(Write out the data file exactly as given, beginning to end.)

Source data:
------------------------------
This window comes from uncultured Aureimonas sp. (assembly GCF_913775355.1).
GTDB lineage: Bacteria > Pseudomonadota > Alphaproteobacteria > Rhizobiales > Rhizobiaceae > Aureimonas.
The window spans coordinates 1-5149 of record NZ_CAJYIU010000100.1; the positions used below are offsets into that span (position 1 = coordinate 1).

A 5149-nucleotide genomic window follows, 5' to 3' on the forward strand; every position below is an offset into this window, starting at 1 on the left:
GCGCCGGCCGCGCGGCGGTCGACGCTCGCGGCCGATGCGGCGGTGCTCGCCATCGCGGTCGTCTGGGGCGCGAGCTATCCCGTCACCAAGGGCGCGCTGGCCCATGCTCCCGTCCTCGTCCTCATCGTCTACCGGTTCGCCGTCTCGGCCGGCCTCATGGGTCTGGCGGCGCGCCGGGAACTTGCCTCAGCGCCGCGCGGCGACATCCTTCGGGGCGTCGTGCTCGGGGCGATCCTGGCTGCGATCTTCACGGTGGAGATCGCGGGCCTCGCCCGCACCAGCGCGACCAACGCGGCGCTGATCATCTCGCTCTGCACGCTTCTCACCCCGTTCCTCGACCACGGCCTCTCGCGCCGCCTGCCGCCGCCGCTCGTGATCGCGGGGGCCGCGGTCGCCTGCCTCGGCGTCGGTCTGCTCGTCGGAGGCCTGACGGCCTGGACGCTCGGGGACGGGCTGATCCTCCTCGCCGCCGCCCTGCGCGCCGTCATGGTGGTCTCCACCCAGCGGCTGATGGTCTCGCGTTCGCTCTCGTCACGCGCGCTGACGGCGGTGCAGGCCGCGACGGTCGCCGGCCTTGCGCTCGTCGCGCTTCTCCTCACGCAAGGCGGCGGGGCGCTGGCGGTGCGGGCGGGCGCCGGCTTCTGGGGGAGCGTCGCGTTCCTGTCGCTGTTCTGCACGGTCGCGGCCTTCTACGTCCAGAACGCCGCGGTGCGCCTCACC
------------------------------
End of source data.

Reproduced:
This window comes from uncultured Aureimonas sp. (assembly GCF_913775355.1).
GTDB lineage: Bacteria > Pseudomonadota > Alphaproteobacteria > Rhizobiales > Rhizobiaceae > Aureimonas.
The window spans coordinates 1-5149 of record NZ_CAJYIU010000100.1; the positions used below are offsets into that span (position 1 = coordinate 1).

A 5149-nucleotide genomic window follows, 5' to 3' on the forward strand; every position below is an offset into this window, starting at 1 on the left:
GCGCCGGCCGCGCGGCGGTCGACGCTCGCGGCCGATGCGGCGGTGCTCGCCATCGCGGTCGTCTGGGGCGCGAGCTATCCCGTCACCAAGGGCGCGCTGGCCCATGCTCCCGTCCTCGTCCTCATCGTCTACCGGTTCGCCGTCTCGGCCGGCCTCATGGGTCTGGCGGCGCGCCGGGAACTTGCCTCAGCGCCGCGCGGCGACATCCTTCGGGGCGTCGTGCTCGGGGCGATCCTGGCTGCGATCTTCACGGTGGAGATCGCGGGCCTCGCCCGCACCAGCGCGACCAACGCGGCGCTGATCATCTCGCTCTGCACGCTTCTCACCCCGTTCCTCGACCACGGCCTCTCGCGCCGCCTGCCGCCGCCGCTCGTGATCGCGGGGGCCGCGGTCGCCTGCCTCGGCGTCGGTCTGCTCGTCGGAGGCCTGACGGCCTGGACGCTCGGGGACGGGCTGATCCTCCTCGCCGCCGCCCTGCGCGCCGTCATGGTGGTCTCCACCCAGCGGCTGATGGTCTCGCGTTCGCTCTCGTCACGCGCGCTGACGGCGGTGCAGGCCGCGACGGTCGCCGGCCTTGCGCTCGTCGCGCTTCTCCTCACGCAAGGCGGCGGGGCGCTGGCGGTGCGGGCGGGCGCCGGCTTCTGGGGGAGCGTCGCGTTCCTGTCGCTGTTCTGCACGGTCGCGGCCTTCTACGTCCAGAACGCCGCGGTGCGCCTCACC